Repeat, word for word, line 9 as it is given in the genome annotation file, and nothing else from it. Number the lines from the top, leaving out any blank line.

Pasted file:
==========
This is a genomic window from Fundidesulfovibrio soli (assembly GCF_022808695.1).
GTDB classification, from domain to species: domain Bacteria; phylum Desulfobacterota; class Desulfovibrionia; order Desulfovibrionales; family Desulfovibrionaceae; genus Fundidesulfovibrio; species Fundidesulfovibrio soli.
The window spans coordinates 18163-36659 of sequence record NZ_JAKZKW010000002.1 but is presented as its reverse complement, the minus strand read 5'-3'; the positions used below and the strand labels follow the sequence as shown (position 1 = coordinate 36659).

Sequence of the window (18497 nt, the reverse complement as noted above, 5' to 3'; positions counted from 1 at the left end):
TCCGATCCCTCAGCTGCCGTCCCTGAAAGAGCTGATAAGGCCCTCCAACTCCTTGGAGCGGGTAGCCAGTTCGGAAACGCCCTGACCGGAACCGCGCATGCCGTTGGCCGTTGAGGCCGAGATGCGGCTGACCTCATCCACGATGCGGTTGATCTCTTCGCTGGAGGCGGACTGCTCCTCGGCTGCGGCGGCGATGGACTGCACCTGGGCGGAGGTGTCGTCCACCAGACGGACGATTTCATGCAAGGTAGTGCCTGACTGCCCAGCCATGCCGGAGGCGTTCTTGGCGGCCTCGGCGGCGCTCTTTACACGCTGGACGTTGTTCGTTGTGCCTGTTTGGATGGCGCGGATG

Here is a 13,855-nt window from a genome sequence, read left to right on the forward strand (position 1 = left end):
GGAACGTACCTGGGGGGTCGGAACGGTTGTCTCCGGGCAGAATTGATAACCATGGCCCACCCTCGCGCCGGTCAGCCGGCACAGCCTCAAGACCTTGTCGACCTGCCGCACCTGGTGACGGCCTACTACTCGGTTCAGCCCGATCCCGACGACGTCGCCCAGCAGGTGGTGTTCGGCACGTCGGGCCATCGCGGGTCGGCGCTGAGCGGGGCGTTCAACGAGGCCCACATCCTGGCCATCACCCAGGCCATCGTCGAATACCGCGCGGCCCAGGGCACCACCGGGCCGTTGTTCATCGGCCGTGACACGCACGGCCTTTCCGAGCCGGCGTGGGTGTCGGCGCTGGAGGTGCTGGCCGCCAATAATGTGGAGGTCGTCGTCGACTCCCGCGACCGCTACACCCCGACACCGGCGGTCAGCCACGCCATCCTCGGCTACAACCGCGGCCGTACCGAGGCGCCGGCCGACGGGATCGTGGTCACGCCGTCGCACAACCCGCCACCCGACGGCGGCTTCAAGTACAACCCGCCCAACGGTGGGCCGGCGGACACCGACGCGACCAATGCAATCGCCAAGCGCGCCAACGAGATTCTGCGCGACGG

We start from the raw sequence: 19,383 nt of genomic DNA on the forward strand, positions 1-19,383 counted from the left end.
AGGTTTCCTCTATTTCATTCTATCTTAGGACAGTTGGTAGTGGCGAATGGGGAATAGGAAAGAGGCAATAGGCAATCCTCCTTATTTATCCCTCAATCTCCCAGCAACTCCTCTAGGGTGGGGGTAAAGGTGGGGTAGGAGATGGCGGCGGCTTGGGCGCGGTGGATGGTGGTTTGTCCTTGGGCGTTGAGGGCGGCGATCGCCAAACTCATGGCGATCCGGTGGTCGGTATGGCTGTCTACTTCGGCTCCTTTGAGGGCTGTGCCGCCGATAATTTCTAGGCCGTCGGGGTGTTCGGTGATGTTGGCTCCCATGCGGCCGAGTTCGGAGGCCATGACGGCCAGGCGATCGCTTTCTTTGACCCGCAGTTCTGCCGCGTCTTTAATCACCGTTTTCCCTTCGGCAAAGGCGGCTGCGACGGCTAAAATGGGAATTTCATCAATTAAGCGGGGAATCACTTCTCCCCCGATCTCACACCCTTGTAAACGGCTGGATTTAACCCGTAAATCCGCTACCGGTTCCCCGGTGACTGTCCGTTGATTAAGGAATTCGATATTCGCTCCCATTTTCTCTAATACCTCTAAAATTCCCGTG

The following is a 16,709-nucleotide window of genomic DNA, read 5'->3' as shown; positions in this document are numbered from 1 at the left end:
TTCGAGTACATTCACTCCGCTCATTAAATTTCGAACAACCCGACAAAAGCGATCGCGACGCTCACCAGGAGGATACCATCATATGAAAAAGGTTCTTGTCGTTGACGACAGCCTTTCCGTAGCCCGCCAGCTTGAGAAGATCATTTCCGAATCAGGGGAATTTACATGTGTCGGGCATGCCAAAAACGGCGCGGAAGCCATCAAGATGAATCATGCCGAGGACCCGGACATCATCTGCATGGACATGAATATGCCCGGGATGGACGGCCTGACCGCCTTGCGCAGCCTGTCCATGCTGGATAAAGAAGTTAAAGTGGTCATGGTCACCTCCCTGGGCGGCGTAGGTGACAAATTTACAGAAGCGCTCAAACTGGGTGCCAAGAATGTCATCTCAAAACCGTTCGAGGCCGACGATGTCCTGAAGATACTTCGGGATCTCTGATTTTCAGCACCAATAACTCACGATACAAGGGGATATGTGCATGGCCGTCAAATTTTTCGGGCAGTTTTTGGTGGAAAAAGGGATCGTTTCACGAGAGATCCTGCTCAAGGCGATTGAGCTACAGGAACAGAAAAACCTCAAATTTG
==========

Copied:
AGGTTTCCTCTATTTCATTCTATCTTAGGACAGTTGGTAGTGGCGAATGGGGAATAGGAAAGAGGCAATAGGCAATCCTCCTTATTTATCCCTCAATCTCCCAGCAACTCCTCTAGGGTGGGGGTAAAGGTGGGGTAGGAGATGGCGGCGGCTTGGGCGCGGTGGATGGTGGTTTGTCCTTGGGCGTTGAGGGCGGCGATCGCCAAACTCATGGCGATCCGGTGGTCGGTATGGCTGTCTACTTCGGCTCCTTTGAGGGCTGTGCCGCCGATAATTTCTAGGCCGTCGGGGTGTTCGGTGATGTTGGCTCCCATGCGGCCGAGTTCGGAGGCCATGACGGCCAGGCGATCGCTTTCTTTGACCCGCAGTTCTGCCGCGTCTTTAATCACCGTTTTCCCTTCGGCAAAGGCGGCTGCGACGGCTAAAATGGGAATTTCATCAATTAAGCGGGGAATCACTTCTCCCCCGATCTCACACCCTTGTAAACGGCTGGATTTAACCCGTAAATCCGCTACCGGTTCCCCGGTGACTGTCCGTTGATTAAGGAATTCGATATTCGCTCCCATTTTCTCTAATACCTCTAAAATTCCCGTG